6. (pp. 112-137)

    The revolution is the great eclipse of Indonesian history. Time is marked relative to its passing, all other moments are swallowed up in its shadow. It is awesome, beautiful, and, if stared at directly, blinding. The unexpectedness of the revolution, precipitated by the Japanese occupation, eclipsed the myriad visions of the future that had grown, clandestine and subversive, in the oppression of the Netherlands East Indies. Once the revolution had happened, the incantation mau kemana (where to go?) that had sounded throughout the popular literature of the 1920s, 1930s, and 1940s, was answered.¹ Immediately, movements were reoriented and historicized to...

  7. (pp. 138-155)

    In the 1920s, colonial West Sumatra was turned upside down. For Minangkabau, it was not unreasonable to believe that the day of reckoning, foretold in the Quran, was imminent. In smaller villages, the conflict between reformist and traditionalist religious leaders had proved divisive; in separate mosques and prayerhouses, doomsayers awaited Judgment Day and final arbitration.¹ This religious factionalism was particularly significant for the nagari—the Minangkabau autonomous village republics whose ideal composition included a single prayerhouse.² Two decades of social and bureaucratic intervention had transformed the nagari, and in 1914 the Nagari Ordinance formally reorganized local authority. Dutch-sanctioned headmen, panghulu,...

  8. (pp. 156-176)

    In his study of Sutan Sjahrir, Rudolf Mrázek discusses the excitement of finde-siècle West Sumatra: “History seemed to accelerate in Minangkabau towards the beginning of the twentieth century.”¹ In the first two decades of the twentieth century, Movement politics infused daily life in West Sumatra. The role of women in political life was hotly debated as the period following the 1908 Tax Rebellion saw women claiming a discursive space in the political and public spheres (through women’s newspapers and political parties). And this age in motion is apparent in the archive—sources grow cacophonous and exuberant, building up momentum and...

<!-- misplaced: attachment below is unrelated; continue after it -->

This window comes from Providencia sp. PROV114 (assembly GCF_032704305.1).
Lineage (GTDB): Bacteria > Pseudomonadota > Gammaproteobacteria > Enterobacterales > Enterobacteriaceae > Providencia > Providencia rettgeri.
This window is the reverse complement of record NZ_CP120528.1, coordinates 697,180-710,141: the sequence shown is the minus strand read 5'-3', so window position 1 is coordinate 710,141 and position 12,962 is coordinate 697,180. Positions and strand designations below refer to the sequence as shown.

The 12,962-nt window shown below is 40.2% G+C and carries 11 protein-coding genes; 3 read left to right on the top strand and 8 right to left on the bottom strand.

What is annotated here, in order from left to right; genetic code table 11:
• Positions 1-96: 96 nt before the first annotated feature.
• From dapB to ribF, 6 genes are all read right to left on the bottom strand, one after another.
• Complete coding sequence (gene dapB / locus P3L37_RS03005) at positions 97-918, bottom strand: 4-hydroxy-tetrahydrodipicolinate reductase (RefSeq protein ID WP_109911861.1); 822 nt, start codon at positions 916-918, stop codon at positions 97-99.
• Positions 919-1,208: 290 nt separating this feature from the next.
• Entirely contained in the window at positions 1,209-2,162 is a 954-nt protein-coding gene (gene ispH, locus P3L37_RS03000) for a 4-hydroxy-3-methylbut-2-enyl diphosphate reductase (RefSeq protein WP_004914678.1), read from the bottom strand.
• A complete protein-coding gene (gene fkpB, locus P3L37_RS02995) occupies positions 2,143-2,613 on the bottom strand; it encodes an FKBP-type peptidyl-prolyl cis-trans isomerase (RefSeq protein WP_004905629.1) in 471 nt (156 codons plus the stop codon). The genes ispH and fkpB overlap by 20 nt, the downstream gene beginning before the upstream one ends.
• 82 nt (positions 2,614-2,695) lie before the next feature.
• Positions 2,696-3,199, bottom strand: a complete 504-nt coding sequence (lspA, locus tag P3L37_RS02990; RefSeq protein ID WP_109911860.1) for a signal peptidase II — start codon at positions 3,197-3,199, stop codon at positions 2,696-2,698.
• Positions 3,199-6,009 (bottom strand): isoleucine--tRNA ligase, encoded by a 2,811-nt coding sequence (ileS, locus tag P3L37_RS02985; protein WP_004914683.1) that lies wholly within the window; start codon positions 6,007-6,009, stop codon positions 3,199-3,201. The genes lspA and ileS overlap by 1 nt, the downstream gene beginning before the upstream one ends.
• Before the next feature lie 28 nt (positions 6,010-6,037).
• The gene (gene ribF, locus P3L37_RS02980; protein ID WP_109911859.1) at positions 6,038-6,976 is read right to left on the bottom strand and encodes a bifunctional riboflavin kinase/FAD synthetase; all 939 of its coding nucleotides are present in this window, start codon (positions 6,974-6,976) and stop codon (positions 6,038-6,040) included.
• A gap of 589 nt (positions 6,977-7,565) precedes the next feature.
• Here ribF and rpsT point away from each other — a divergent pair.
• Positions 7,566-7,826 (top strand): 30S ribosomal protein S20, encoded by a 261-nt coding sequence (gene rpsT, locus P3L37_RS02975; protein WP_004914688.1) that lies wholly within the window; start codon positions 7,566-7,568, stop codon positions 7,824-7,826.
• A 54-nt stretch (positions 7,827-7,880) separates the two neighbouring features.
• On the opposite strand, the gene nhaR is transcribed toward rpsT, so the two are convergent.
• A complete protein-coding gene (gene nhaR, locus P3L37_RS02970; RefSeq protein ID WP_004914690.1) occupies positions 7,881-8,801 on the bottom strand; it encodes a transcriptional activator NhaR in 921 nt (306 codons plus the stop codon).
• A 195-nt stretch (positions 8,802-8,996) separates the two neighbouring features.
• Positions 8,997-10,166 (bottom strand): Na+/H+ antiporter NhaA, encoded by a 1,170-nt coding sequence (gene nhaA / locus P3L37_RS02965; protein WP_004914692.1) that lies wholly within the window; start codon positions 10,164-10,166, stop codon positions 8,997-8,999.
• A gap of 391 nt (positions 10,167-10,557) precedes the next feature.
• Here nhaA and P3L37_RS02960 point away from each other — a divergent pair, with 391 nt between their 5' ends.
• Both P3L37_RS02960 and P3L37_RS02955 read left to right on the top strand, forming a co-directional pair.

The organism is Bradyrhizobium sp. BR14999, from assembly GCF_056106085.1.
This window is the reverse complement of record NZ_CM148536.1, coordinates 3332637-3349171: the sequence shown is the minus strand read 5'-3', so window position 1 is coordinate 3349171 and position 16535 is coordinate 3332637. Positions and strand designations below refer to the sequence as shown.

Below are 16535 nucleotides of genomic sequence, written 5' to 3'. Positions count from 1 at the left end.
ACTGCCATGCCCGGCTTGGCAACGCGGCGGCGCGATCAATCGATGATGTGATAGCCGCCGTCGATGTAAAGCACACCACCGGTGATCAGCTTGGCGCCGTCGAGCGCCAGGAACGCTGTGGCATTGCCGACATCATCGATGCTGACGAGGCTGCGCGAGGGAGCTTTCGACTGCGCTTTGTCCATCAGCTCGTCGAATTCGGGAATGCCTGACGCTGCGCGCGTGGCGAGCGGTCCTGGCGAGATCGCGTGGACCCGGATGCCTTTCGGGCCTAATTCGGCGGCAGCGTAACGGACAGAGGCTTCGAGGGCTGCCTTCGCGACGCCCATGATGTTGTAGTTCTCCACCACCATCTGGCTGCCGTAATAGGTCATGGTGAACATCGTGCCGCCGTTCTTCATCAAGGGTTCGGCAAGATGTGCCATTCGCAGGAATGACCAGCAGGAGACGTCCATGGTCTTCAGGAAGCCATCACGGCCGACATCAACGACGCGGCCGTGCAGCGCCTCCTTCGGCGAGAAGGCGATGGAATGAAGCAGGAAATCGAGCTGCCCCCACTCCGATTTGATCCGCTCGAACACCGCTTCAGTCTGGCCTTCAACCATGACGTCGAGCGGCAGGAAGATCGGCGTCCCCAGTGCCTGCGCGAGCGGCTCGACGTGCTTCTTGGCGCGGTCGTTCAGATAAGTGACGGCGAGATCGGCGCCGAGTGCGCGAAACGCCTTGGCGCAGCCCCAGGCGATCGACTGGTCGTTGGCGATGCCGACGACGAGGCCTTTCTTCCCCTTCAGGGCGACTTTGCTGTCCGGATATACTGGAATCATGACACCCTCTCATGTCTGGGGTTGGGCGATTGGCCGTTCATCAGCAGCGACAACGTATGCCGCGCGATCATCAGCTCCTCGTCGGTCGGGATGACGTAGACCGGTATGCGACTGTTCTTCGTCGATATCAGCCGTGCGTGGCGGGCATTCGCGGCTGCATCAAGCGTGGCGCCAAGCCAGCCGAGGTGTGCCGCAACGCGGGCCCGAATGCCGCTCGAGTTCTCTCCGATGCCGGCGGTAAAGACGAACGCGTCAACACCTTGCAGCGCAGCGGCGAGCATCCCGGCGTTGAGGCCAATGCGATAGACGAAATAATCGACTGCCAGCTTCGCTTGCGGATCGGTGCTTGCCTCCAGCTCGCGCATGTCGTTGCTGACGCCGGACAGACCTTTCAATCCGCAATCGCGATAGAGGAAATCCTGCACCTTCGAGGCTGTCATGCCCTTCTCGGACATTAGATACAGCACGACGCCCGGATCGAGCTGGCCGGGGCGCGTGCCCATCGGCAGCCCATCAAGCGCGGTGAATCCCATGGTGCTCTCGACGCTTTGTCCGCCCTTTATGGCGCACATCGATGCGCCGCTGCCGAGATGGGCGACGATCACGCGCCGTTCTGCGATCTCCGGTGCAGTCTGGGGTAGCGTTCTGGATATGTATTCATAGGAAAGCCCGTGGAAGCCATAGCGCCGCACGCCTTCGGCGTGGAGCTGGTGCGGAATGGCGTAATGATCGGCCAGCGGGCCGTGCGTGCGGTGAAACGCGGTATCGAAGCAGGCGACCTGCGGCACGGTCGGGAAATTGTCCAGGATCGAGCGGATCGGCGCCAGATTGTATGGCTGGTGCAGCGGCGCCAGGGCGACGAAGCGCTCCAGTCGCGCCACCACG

9. (pp. 177-180)

    The Minangkabau matriarchate is hard to kill. Since the 1820s, the people of West Sumatra have been involved in an intensive three-way contest among reformist Islam, the traditions of the matriarchate, and what would become European progressivism. This dialectic focused on the concept of the ideal house and family. Reformist Islam had concerned itself with the definition of everyday life and home among villagers since the middle of the eighteenth century. Colonialism, with an eye toward an expanding tax base and corvée labor, had a stake in the control of families and populations. Colonial states, in particular, have been extraordinarily...